Between 2000 and 2001, in keeping with this principle, OMI leadership first approached three agencies that operated local programs to serve families throughout the state: the Oklahoma State University Cooperative Extension Services, the Child Guidance Program within Oklahomas Department of Health, and the TANF program within DHS.  They explored the possibility of training agency staff either to provide the PREP® program to interested couples and individuals, or to refer clients to PREP® workshops.  The OMI simultaneously began to develop a system for introducing the initiative to the leaders of these and other agencies, and for training agency staff. 

A three-tiered training approach.  The OMI developed and began to implement a three-tiered system to train agency managers and leaders, potential referral sources, and workshop leaders.  This approach was designed to help develop the buy-in of organizations and agencies and train individuals to lead the curriculum workshops, including staff at the three agencies named above, as well as interested individuals from the community.  In 2001, the OMIs Tier I training targeted community leaders and upper-level managers within public and private agencies, such as DHS, to introduce the initiative and build support.  Instead of merely describing the initiative and its goals, as is often the case when organizations strive to develop partnerships, the curriculum developers presented select lessons from the material to management staff as they would to a group of couples, so they could experience it for themselves.  Additionally, national experts were brought in to share information about the research foundations of the OMIs approach.  While practical in the early days, the Tier I training method is no longer in use.  OMI leadership have come to favor a more tailored and individualized approach to engaging the interest of high-level agency directors and managers  although if circumstances warrant it, the strategy could be revived.

Tier II training was intended to build a network of sources that could refer prospective participants to OMI workshops.  These training sessions, which occurred mostly prior to 2002, targeted public agency frontline workers, such as TANF caseworkers, as well as representatives from potential referral sources, such as faith and community-based organizations.  According to one report, 483 people representing 65 counties participated in five Tier II training sessions between August 2001 and June 2002 (Orth 2002).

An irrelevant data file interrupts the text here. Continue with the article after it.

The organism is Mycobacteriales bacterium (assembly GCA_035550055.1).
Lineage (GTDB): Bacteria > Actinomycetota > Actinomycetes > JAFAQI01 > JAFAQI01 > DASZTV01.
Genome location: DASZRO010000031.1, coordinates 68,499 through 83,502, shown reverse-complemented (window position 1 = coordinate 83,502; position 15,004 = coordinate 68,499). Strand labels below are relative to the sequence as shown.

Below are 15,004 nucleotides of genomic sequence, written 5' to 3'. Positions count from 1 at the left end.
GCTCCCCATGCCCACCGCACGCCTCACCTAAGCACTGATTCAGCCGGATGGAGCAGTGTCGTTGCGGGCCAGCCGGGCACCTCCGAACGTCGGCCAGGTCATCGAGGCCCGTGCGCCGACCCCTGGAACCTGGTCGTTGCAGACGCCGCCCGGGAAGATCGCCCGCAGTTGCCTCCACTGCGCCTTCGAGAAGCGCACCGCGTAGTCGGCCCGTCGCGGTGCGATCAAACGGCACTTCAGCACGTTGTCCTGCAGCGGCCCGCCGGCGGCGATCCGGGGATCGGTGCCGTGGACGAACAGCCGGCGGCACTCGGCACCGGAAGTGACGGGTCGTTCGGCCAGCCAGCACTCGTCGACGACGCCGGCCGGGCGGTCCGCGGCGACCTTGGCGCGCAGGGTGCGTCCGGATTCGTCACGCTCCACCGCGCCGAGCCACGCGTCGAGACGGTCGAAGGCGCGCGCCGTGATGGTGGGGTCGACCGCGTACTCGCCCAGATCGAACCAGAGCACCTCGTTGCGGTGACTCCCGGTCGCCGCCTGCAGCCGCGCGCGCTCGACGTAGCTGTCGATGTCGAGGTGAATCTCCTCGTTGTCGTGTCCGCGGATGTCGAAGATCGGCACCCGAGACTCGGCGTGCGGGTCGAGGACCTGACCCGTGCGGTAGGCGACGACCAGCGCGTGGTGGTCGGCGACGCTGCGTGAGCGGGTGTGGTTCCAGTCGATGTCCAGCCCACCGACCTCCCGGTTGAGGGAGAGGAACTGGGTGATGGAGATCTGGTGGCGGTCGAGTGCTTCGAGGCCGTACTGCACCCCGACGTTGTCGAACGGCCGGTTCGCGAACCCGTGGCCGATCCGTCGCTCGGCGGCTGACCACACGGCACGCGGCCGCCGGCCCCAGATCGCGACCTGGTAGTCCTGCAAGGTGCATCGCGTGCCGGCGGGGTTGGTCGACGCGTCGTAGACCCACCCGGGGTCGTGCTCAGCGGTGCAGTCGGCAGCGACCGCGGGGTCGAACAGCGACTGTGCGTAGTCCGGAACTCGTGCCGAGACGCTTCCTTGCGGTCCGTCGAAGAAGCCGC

A concern was identified in the Tier II training that ultimately led to the development of a revised approach.  In contrast to frontline workers from other agencies, TANF workers were particularly reluctant to talk with their clients about marriage.  These staff often had personal concerns about the topic; many were single parents themselves, and these concerns had to be addressed before they could become effective referral sources.  As a result, the Tier II training was devoted in large part to building comfort among workers and addressing the role of frontline staff in discussing marriage.  Because TANF workers had different needs and concerns than staff from other organizations, the OMI discontinued its large, diverse-group style of Tier II training in 2002 and began instead to respond to agencies interests by meeting with them individually or in smaller groups where issues could be more effectively discussed and worked out.  

Tier III training was designed for individuals who were interested in becoming PREP® workshop leaders.  The three-day training was provided by the original curriculum developers and continues to be offered on a regular basis.  This training covers both the research background of the curriculum and the curriculum material itself.  Trainees are provided with detailed leaders manuals and other teaching materials.  Although the curriculum is highly structured, leaders are given considerable room for discretion in delivery.  They are encouraged to personalize the curriculum, such as including their own stories to illustrate a problem or concept.  PREP® workshop trainees have varying backgrounds and levels of education, from highly trained Ph.D-level clinicians to individuals with no more than a high school diploma.

While no longer referred to as Tier III, the OMIs curriculum training continues to evolve to meet the needs of participants and to find ways to encourage productivity.  Most recently, a fourth day of training was added.  This optional Teachback Day, held approximately three weeks after the initial training, gives new leaders the opportunity to refine their presentation skills and workshop content through peer presentations and critiques.

View full report


"report.pdf" (pdf, 726.12Kb)

Note: Documents in PDF format require the Adobe Acrobat Reader®. If you experience problems with PDF documents, please download the latest version of the Reader®